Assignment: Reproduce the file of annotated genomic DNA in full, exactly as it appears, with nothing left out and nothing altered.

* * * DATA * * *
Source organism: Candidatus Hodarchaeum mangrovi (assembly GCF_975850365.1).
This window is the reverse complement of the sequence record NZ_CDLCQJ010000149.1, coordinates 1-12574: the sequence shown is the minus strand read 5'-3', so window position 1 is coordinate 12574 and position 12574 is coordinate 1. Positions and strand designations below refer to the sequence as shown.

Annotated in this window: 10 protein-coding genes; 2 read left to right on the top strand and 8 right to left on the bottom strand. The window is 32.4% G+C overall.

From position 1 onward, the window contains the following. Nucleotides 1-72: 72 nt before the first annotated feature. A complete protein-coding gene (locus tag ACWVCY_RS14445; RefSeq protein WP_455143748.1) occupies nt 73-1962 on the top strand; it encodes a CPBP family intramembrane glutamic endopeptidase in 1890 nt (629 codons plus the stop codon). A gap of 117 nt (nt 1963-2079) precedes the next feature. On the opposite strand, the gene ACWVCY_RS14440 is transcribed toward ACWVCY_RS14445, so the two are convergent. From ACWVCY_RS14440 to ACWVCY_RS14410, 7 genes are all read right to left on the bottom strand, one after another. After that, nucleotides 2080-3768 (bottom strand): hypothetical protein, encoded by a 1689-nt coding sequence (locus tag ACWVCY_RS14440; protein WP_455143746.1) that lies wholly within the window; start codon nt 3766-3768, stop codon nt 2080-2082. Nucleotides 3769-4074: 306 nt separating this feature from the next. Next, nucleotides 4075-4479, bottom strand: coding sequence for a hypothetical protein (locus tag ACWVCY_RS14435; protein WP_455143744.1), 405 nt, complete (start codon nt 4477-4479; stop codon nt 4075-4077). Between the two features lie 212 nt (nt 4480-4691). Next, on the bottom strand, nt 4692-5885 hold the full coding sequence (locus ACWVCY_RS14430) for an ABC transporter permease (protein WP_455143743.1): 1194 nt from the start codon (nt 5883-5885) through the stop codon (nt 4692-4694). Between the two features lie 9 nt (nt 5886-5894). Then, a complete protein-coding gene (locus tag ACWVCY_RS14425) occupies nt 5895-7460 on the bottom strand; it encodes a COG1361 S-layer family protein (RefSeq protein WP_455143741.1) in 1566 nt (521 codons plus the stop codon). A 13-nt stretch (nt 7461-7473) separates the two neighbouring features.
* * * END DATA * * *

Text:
Source organism: Candidatus Hodarchaeum mangrovi (assembly GCF_975850365.1).
This window is the reverse complement of the sequence record NZ_CDLCQJ010000149.1, coordinates 1-12574: the sequence shown is the minus strand read 5'-3', so window position 1 is coordinate 12574 and position 12574 is coordinate 1. Positions and strand designations below refer to the sequence as shown.

Annotated in this window: 10 protein-coding genes; 2 read left to right on the top strand and 8 right to left on the bottom strand. The window is 32.4% G+C overall.

From position 1 onward, the window contains the following. Nucleotides 1-72: 72 nt before the first annotated feature. A complete protein-coding gene (locus tag ACWVCY_RS14445; RefSeq protein WP_455143748.1) occupies nt 73-1962 on the top strand; it encodes a CPBP family intramembrane glutamic endopeptidase in 1890 nt (629 codons plus the stop codon). A gap of 117 nt (nt 1963-2079) precedes the next feature. On the opposite strand, the gene ACWVCY_RS14440 is transcribed toward ACWVCY_RS14445, so the two are convergent. From ACWVCY_RS14440 to ACWVCY_RS14410, 7 genes are all read right to left on the bottom strand, one after another. After that, nucleotides 2080-3768 (bottom strand): hypothetical protein, encoded by a 1689-nt coding sequence (locus tag ACWVCY_RS14440; protein WP_455143746.1) that lies wholly within the window; start codon nt 3766-3768, stop codon nt 2080-2082. Nucleotides 3769-4074: 306 nt separating this feature from the next. Next, nucleotides 4075-4479, bottom strand: coding sequence for a hypothetical protein (locus tag ACWVCY_RS14435; protein WP_455143744.1), 405 nt, complete (start codon nt 4477-4479; stop codon nt 4075-4077). Between the two features lie 212 nt (nt 4480-4691). Next, on the bottom strand, nt 4692-5885 hold the full coding sequence (locus ACWVCY_RS14430) for an ABC transporter permease (protein WP_455143743.1): 1194 nt from the start codon (nt 5883-5885) through the stop codon (nt 4692-4694). Between the two features lie 9 nt (nt 5886-5894). Then, a complete protein-coding gene (locus tag ACWVCY_RS14425) occupies nt 5895-7460 on the bottom strand; it encodes a COG1361 S-layer family protein (RefSeq protein WP_455143741.1) in 1566 nt (521 codons plus the stop codon). A 13-nt stretch (nt 7461-7473) separates the two neighbouring features.